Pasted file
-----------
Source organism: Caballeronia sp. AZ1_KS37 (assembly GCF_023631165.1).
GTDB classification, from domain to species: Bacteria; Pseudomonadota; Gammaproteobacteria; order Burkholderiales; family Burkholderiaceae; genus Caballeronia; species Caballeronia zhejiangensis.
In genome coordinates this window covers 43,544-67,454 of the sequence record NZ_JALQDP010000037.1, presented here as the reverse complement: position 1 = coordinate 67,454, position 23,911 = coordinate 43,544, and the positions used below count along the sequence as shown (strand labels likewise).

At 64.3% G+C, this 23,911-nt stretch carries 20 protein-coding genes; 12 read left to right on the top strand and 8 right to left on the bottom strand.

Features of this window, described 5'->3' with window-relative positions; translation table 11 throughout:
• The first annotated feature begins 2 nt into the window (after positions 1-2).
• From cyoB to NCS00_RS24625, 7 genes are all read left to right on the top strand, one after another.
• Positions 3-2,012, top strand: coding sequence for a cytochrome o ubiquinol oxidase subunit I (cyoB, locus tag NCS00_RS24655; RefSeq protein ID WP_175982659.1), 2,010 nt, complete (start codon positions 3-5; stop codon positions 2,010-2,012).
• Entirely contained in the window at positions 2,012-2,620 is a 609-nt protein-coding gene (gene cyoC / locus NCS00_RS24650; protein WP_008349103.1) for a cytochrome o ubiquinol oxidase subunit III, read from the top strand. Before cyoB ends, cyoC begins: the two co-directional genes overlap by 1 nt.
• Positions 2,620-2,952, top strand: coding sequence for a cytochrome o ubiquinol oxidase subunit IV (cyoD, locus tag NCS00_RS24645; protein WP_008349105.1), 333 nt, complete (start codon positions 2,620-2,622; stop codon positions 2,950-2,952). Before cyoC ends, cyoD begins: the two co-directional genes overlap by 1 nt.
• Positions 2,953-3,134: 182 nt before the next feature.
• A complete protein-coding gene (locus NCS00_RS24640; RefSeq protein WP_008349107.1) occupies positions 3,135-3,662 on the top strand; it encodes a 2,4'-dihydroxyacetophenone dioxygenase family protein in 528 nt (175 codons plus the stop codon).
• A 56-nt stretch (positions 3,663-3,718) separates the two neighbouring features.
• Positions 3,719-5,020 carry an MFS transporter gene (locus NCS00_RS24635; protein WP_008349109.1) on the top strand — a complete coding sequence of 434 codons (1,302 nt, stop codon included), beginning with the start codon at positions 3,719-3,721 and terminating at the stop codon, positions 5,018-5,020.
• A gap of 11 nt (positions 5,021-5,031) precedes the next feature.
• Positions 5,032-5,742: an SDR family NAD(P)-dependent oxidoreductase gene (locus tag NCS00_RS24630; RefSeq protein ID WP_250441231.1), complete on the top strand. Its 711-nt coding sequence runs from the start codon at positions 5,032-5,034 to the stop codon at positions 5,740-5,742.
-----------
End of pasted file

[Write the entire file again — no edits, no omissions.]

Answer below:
Source organism: Caballeronia sp. AZ1_KS37 (assembly GCF_023631165.1).
GTDB classification, from domain to species: Bacteria; Pseudomonadota; Gammaproteobacteria; order Burkholderiales; family Burkholderiaceae; genus Caballeronia; species Caballeronia zhejiangensis.
In genome coordinates this window covers 43,544-67,454 of the sequence record NZ_JALQDP010000037.1, presented here as the reverse complement: position 1 = coordinate 67,454, position 23,911 = coordinate 43,544, and the positions used below count along the sequence as shown (strand labels likewise).

At 64.3% G+C, this 23,911-nt stretch carries 20 protein-coding genes; 12 read left to right on the top strand and 8 right to left on the bottom strand.

Features of this window, described 5'->3' with window-relative positions; translation table 11 throughout:
• The first annotated feature begins 2 nt into the window (after positions 1-2).
• From cyoB to NCS00_RS24625, 7 genes are all read left to right on the top strand, one after another.
• Positions 3-2,012, top strand: coding sequence for a cytochrome o ubiquinol oxidase subunit I (cyoB, locus tag NCS00_RS24655; RefSeq protein ID WP_175982659.1), 2,010 nt, complete (start codon positions 3-5; stop codon positions 2,010-2,012).
• Entirely contained in the window at positions 2,012-2,620 is a 609-nt protein-coding gene (gene cyoC / locus NCS00_RS24650; protein WP_008349103.1) for a cytochrome o ubiquinol oxidase subunit III, read from the top strand. Before cyoB ends, cyoC begins: the two co-directional genes overlap by 1 nt.
• Positions 2,620-2,952, top strand: coding sequence for a cytochrome o ubiquinol oxidase subunit IV (cyoD, locus tag NCS00_RS24645; protein WP_008349105.1), 333 nt, complete (start codon positions 2,620-2,622; stop codon positions 2,950-2,952). Before cyoC ends, cyoD begins: the two co-directional genes overlap by 1 nt.
• Positions 2,953-3,134: 182 nt before the next feature.
• A complete protein-coding gene (locus NCS00_RS24640; RefSeq protein WP_008349107.1) occupies positions 3,135-3,662 on the top strand; it encodes a 2,4'-dihydroxyacetophenone dioxygenase family protein in 528 nt (175 codons plus the stop codon).
• A 56-nt stretch (positions 3,663-3,718) separates the two neighbouring features.
• Positions 3,719-5,020 carry an MFS transporter gene (locus NCS00_RS24635; protein WP_008349109.1) on the top strand — a complete coding sequence of 434 codons (1,302 nt, stop codon included), beginning with the start codon at positions 3,719-3,721 and terminating at the stop codon, positions 5,018-5,020.
• A gap of 11 nt (positions 5,021-5,031) precedes the next feature.
• Positions 5,032-5,742: an SDR family NAD(P)-dependent oxidoreductase gene (locus tag NCS00_RS24630; RefSeq protein ID WP_250441231.1), complete on the top strand. Its 711-nt coding sequence runs from the start codon at positions 5,032-5,034 to the stop codon at positions 5,740-5,742.